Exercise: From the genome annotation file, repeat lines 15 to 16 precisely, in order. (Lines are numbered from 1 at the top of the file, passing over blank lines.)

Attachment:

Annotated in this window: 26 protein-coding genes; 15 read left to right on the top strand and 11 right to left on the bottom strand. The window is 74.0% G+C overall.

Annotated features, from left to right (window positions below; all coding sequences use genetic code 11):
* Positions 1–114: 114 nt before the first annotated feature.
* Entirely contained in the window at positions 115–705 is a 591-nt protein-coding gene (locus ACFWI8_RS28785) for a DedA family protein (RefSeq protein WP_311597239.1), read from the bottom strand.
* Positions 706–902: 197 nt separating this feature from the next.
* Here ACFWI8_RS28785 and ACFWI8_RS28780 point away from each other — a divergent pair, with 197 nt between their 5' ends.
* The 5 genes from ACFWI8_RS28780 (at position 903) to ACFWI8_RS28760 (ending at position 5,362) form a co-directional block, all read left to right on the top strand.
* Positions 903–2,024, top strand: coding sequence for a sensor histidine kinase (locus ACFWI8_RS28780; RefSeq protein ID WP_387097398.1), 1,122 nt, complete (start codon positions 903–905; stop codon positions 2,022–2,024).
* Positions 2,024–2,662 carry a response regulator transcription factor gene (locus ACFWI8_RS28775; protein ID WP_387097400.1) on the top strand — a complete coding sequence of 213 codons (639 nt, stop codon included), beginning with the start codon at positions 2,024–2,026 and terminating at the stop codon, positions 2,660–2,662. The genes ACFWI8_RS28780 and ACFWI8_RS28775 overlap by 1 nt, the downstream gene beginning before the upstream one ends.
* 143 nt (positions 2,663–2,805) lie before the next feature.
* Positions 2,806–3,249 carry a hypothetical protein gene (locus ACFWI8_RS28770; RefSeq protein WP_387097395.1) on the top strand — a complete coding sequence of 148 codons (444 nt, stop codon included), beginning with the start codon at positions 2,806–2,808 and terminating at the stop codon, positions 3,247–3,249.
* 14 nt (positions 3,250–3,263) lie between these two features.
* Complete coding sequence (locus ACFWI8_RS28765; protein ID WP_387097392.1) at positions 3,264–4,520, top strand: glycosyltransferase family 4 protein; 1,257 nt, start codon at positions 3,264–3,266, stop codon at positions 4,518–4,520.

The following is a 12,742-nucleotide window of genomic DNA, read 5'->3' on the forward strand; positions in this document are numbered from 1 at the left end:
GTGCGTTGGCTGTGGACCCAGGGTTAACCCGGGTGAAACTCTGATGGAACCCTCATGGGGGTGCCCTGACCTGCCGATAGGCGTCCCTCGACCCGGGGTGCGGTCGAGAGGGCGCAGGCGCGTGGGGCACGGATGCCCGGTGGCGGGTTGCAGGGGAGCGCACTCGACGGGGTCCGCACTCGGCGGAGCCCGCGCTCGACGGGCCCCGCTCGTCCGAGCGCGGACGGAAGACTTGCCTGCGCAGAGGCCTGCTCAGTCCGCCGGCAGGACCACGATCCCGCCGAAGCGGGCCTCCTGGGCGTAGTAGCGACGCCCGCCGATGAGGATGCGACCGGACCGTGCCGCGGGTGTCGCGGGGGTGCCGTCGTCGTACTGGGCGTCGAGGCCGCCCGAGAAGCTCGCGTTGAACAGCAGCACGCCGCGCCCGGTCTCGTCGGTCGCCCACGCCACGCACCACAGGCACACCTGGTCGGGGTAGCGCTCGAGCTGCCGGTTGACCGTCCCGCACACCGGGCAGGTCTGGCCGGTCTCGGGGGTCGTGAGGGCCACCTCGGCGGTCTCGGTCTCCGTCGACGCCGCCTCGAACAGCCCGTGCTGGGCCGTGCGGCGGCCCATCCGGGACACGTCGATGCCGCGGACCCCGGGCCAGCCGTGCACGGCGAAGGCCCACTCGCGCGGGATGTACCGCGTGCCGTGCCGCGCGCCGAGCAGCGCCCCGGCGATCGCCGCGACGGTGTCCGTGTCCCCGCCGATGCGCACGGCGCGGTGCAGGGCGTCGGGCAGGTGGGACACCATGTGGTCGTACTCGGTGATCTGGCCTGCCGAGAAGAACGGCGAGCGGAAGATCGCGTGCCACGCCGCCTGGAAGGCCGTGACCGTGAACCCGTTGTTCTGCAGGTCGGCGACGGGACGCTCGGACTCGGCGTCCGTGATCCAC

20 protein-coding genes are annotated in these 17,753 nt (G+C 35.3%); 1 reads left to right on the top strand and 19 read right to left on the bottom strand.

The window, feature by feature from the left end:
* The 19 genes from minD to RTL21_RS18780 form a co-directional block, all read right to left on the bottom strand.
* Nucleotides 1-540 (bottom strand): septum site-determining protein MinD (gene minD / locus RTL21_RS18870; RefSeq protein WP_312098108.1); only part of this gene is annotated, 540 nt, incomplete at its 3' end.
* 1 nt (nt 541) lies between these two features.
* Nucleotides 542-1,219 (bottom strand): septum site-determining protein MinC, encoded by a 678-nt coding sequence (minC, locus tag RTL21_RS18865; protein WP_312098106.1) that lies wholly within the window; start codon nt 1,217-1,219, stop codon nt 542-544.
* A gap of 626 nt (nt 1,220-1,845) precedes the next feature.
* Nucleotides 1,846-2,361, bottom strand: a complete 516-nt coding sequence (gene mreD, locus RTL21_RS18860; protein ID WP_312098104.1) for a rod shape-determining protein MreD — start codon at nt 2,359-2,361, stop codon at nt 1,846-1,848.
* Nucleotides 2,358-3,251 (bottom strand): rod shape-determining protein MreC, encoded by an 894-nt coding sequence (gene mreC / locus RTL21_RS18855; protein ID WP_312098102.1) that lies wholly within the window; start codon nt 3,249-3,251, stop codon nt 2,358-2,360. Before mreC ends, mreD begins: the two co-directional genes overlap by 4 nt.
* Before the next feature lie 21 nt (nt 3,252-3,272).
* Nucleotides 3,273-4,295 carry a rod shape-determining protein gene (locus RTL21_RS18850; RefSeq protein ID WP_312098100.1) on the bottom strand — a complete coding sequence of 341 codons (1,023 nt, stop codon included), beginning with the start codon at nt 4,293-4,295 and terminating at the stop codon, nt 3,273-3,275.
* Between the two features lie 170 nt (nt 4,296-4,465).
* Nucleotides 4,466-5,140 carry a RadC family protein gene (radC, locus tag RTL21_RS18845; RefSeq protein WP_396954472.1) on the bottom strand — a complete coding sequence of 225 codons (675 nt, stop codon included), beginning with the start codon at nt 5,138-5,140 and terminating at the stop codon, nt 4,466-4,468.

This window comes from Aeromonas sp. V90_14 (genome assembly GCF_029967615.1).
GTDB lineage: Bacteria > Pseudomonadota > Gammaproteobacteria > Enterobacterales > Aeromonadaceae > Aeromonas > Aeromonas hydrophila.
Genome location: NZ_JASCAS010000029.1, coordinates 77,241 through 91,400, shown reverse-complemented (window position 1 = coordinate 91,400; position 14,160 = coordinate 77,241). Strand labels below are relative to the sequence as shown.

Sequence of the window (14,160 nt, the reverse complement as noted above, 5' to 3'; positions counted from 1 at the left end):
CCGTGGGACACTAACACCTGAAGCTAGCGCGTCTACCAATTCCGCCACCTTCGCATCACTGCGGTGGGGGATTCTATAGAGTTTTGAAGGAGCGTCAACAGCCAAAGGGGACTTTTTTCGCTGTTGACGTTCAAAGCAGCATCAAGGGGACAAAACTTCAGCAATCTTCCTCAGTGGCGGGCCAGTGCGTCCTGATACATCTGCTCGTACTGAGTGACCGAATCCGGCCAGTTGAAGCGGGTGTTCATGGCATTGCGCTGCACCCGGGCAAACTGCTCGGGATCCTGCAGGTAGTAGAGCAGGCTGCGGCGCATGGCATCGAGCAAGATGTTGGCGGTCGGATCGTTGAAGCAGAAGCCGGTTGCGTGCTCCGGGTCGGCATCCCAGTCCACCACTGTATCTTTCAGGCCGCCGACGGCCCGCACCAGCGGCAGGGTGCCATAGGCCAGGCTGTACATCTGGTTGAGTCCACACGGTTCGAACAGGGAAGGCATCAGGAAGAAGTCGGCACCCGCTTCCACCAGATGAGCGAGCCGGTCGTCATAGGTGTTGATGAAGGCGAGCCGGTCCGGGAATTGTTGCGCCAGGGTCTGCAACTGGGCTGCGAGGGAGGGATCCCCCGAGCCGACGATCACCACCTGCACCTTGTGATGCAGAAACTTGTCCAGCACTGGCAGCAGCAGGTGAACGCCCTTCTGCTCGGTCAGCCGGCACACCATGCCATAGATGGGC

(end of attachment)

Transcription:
GTGCGTTGGCTGTGGACCCAGGGTTAACCCGGGTGAAACTCTGATGGAACCCTCATGGGGGTGCCCTGACCTGCCGATAGGCGTCCCTCGACCCGGGGTGCGGTCGAGAGGGCGCAGGCGCGTGGGGCACGGATGCCCGGTGGCGGGTTGCAGGGGAGCGCACTCGACGGGGTCCGCACTCGGCGGAGCCCGCGCTCGACGGGCCCCGCTCGTCCGAGCGCGGACGGAAGACTTGCCTGCGCAGAGGCCTGCTCAGTCCGCCGGCAGGACCACGATCCCGCCGAAGCGGGCCTCCTGGGCGTAGTAGCGACGCCCGCCGATGAGGATGCGACCGGACCGTGCCGCGGGTGTCGCGGGGGTGCCGTCGTCGTACTGGGCGTCGAGGCCGCCCGAGAAGCTCGCGTTGAACAGCAGCACGCCGCGCCCGGTCTCGTCGGTCGCCCACGCCACGCACCACAGGCACACCTGGTCGGGGTAGCGCTCGAGCTGCCGGTTGACCGTCCCGCACACCGGGCAGGTCTGGCCGGTCTCGGGGGTCGTGAGGGCCACCTCGGCGGTCTCGGTCTCCGTCGACGCCGCCTCGAACAGCCCGTGCTGGGCCGTGCGGCGGCCCATCCGGGACACGTCGATGCCGCGGACCCCGGGCCAGCCGTGCACGGCGAAGGCCCACTCGCGCGGGATGTACCGCGTGCCGTGCCGCGCGCCGAGCAGCGCCCCGGCGATCGCCGCGACGGTGTCCGTGTCCCCGCCGATGCGCACGGCGCGGTGCAGGGCGTCGGGCAGGTGGGACACCATGTGGTCGTACTCGGTGATCTGGCCTGCCGAGAAGAACGGCGAGCGGAAGATCGCGTGCCACGCCGCCTGGAAGGCCGTGACCGTGAACCCGTTGTTCTGCAGGTCGGCGACGGGACGCTCGGACTCGGCGTCCGTGATCCAC

20 protein-coding genes are annotated in these 17,753 nt (G+C 35.3%); 1 reads left to right on the top strand and 19 read right to left on the bottom strand.